How can I go Swimming if I Wear Glasses
In this day and age, many adults and even children wear glasses on a daily basis – whether it be for reading, driving or for general day-to-day activities. When it comes to swimming, bespectacled folk deliberate over the best approach to maintaining good vision in the water; the truth is, it really does come down to the individual!
Leave the glasses poolside
At least in a pool situation, having perfect vision is not essential – so long as you can see well enough to stay safe and have fun. If you’re not heavily reliant on your glasses, then it may well be the case that you can simply leave them poolside when in the water.
Keep your glasses on
Getting in the water with your glasses isn’t ideal, as unlike goggles they obviously won’t keep the water from your eyes. However, if you’re going in for a quick dip and don’t mind water in your eyes, it may work for you. It’s a good idea to purchase a flexible strap – much like the strap on a pair of goggles – that holds your glasses in place and stops them leaving your face and getting lost in the water. The important thing to remember is that while chlorinated pools are okay, salt water pools (and therefore the ocean) have the potential to corrode any metal components of eyewear and even damage the lenses. If you do get salt water on your glasses, always rinse thoroughly in fresh water first before cleaning with a soft cloth.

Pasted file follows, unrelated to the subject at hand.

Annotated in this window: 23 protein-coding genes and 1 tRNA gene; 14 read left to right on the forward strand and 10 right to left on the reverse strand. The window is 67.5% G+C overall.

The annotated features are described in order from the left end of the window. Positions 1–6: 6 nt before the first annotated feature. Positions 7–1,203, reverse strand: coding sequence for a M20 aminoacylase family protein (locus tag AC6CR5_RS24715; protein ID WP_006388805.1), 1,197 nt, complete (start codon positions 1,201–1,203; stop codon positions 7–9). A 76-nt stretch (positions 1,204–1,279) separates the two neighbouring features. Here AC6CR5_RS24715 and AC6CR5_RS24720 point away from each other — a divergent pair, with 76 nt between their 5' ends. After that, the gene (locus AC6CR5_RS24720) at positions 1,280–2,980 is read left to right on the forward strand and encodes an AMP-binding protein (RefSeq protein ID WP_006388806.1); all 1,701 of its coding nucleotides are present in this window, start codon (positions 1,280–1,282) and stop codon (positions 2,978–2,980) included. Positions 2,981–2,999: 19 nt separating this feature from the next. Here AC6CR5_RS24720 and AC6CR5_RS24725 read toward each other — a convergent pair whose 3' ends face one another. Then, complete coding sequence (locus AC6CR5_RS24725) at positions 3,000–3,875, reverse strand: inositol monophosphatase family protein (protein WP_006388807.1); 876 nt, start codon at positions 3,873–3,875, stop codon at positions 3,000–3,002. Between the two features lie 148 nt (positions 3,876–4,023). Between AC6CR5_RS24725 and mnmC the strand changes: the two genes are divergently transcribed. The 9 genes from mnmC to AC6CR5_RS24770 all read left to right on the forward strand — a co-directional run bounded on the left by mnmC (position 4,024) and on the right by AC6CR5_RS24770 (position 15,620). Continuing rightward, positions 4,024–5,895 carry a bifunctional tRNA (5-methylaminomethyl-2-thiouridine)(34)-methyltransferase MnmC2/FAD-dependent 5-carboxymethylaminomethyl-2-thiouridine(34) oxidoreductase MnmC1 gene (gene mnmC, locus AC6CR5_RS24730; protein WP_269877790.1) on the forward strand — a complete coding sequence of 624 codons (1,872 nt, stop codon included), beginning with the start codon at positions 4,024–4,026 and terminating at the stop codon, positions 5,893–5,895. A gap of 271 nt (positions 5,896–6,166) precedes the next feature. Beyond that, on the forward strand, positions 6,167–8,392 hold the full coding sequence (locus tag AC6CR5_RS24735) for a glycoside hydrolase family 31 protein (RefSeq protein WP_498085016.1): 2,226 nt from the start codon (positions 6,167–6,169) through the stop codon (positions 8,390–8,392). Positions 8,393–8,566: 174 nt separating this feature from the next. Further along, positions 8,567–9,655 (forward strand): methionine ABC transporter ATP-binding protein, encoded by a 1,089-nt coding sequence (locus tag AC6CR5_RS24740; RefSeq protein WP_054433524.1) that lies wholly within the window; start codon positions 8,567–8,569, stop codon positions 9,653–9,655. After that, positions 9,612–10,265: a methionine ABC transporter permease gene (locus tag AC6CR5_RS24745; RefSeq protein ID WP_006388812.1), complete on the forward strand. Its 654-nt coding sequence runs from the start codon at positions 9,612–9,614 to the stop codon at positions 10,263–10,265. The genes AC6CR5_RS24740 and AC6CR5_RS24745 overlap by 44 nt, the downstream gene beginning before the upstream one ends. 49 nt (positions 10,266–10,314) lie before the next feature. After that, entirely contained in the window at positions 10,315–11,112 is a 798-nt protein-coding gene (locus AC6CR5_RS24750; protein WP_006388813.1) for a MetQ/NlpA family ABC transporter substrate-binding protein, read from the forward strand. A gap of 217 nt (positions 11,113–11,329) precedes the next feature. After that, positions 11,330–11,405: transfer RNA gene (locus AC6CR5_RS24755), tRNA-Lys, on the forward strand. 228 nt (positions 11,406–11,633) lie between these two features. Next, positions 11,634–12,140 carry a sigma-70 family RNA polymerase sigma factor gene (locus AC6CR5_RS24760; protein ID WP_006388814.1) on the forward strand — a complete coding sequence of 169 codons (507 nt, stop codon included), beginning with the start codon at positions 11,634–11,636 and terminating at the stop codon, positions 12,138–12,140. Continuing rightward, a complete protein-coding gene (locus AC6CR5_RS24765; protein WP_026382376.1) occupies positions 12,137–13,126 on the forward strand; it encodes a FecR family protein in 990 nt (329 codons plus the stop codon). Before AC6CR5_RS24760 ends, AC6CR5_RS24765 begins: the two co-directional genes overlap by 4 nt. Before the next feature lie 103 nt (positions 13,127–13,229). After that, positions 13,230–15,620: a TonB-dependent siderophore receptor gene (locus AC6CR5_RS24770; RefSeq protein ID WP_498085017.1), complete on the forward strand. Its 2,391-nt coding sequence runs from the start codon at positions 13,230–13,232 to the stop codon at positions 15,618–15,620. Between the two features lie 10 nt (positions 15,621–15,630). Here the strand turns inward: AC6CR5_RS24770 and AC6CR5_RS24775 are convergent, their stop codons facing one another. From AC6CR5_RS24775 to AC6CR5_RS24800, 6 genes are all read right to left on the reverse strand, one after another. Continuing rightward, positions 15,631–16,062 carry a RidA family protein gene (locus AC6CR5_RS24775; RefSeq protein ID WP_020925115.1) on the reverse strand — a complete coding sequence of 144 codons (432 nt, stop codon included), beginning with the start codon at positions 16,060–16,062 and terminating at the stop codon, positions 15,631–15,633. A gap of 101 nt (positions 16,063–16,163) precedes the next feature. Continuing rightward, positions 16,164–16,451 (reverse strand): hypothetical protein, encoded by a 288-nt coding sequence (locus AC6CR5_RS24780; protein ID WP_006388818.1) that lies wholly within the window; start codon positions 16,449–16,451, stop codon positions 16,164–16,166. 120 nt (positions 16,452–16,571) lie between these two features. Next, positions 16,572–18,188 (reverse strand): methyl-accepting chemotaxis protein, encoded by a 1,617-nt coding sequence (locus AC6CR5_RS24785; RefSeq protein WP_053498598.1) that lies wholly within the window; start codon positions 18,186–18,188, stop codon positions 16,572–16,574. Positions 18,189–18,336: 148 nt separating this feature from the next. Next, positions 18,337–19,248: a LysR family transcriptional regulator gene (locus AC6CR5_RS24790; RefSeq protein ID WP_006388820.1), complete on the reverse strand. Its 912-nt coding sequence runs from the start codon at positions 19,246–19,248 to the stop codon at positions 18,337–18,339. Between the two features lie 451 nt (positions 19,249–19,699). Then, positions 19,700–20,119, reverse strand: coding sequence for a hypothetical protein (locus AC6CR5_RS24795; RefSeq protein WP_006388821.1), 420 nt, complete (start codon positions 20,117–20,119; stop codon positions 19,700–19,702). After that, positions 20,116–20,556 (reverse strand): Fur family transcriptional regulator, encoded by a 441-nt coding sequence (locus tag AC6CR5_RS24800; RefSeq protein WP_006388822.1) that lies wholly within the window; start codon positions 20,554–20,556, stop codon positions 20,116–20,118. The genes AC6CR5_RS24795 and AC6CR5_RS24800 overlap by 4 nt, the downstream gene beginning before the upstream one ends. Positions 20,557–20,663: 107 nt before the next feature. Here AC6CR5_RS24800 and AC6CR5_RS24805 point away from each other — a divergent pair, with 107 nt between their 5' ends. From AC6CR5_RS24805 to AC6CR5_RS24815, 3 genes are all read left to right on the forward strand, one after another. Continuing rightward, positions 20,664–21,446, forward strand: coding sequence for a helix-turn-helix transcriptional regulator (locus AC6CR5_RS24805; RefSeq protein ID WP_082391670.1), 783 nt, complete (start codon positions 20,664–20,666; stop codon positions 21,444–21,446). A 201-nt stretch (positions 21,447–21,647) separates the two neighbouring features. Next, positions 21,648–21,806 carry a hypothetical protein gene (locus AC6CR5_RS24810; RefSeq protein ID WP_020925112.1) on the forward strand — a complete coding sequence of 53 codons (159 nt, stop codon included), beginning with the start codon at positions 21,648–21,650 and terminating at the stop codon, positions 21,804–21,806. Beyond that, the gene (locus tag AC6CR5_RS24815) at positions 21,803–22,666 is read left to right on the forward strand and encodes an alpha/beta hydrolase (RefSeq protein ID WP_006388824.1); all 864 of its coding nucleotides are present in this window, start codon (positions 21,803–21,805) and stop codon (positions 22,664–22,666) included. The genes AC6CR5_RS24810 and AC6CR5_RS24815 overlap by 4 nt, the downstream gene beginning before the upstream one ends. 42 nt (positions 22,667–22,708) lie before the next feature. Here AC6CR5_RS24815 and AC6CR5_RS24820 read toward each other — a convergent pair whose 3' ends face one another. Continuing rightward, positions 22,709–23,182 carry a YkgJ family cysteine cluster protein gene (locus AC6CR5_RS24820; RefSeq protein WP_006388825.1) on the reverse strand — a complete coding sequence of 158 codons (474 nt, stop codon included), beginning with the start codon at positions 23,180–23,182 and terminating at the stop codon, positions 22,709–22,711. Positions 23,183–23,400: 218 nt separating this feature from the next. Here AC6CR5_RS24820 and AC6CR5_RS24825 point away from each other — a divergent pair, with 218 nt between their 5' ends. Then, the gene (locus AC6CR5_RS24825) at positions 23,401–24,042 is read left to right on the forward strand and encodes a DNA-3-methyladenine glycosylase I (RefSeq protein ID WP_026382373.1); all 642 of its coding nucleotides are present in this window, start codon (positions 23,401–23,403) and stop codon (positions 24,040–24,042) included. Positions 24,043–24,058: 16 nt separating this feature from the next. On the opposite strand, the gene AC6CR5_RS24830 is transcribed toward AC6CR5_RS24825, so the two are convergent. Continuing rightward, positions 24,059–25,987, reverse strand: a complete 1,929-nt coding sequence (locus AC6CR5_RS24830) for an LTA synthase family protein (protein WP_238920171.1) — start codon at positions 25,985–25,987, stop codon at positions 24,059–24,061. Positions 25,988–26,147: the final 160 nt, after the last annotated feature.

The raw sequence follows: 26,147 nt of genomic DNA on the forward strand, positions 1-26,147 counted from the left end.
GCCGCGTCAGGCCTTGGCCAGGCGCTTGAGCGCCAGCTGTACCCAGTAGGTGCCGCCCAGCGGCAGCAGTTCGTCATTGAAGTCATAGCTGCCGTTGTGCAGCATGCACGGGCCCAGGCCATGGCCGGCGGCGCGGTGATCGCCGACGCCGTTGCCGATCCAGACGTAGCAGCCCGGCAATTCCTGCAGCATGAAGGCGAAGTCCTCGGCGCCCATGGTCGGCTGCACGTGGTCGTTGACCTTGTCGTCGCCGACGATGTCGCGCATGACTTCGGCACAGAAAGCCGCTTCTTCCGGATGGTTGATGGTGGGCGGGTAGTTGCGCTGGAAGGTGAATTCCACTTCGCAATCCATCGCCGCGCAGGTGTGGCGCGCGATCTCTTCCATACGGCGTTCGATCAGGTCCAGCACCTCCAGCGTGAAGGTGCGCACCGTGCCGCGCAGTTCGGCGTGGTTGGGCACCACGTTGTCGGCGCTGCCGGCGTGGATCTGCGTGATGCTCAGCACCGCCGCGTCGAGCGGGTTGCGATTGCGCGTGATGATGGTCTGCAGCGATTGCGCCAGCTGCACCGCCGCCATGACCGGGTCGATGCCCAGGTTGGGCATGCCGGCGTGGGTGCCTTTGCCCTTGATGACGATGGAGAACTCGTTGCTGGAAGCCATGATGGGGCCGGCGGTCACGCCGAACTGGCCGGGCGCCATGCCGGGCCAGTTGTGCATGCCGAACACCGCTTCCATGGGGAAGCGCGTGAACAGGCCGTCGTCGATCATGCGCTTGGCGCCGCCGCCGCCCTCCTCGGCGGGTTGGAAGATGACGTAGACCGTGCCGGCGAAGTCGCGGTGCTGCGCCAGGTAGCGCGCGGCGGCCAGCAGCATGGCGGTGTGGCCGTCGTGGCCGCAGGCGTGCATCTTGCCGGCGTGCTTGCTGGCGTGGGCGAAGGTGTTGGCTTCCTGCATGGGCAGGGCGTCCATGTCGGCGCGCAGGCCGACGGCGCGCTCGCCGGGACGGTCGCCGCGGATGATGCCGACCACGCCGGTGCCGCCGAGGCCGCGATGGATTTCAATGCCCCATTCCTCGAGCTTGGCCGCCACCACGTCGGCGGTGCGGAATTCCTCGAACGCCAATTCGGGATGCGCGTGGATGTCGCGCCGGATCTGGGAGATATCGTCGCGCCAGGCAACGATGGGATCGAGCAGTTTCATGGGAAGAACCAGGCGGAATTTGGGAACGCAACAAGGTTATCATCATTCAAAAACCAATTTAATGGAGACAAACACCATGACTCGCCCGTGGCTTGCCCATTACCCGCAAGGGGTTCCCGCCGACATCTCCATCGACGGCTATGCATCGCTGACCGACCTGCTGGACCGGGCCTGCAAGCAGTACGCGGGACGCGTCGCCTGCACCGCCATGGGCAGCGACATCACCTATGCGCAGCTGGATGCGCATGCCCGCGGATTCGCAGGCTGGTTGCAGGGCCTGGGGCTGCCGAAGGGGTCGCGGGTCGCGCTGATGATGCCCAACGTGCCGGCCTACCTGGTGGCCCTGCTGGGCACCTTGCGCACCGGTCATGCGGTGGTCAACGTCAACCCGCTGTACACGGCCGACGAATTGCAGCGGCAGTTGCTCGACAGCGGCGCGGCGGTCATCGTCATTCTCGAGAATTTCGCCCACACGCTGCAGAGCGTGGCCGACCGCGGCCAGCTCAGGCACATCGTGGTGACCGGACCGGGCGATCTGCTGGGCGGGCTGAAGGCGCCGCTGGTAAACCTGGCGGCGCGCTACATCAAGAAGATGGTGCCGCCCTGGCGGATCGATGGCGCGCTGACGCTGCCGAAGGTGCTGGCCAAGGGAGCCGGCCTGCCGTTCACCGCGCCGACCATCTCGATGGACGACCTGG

The best option for swimmers who can’t live without their glasses is to get a pair of prescription goggles. Depending on your eyesight, you may be able to purchase a pair of ready-made goggles in the correct prescription to suit.
For those with certain prescriptions (usually more than -8.00 or if you have an astigmatism of -1.00) it may be necessary to purchase custom-made goggles through your optometrist. If you’re swimming a lot, it’s likely to be worth the investment!
If you’re a contact lens wearer, it can be tempting to wear them while swimming – however, the general advice is not to. This is because contaminates (such as bacteria) from the pool are more likely to lead to infections when contact lenses are involved; it’s simply not worth the risk to your eye health.
If you absolutely have to, the best way to go about it is to wear securely-fitted goggles over the top of your contact lenses to prevent water entering the eye. In addition, it’s a good idea to wear ‘daily’ disposable lenses that can be removed and discarded after leaving the water.
It comes down to the individual
If you wear glasses there are many ways to ensure you can enjoy time in the water – whether you opt to go glasses-free, get your glasses wet, or don prescription goggles. It’s an individual decision, as everyone is different – however, the good news is there’s no reason why you can’t swim!
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